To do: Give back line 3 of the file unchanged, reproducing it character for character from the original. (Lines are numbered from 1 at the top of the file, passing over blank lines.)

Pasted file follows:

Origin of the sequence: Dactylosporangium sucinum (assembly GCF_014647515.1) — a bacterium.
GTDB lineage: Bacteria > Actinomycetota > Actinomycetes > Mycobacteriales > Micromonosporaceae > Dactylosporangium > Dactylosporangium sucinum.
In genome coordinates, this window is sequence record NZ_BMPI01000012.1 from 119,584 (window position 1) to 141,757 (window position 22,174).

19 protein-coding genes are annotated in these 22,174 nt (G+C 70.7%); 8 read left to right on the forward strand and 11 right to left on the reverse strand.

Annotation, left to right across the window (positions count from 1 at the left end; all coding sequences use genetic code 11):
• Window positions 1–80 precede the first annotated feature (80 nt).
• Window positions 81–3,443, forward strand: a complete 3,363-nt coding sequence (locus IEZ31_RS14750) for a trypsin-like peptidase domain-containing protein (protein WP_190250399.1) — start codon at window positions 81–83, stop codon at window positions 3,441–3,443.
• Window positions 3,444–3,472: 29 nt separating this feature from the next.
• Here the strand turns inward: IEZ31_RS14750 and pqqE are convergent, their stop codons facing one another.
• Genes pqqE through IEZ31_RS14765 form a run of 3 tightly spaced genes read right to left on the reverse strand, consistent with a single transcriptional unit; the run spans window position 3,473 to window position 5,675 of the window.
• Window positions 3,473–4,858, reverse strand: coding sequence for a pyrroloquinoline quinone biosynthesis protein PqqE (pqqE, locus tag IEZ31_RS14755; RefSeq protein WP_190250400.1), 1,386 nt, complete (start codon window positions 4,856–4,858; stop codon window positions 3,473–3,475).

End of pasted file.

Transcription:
In genome coordinates, this window is sequence record NZ_BMPI01000012.1 from 119,584 (window position 1) to 141,757 (window position 22,174).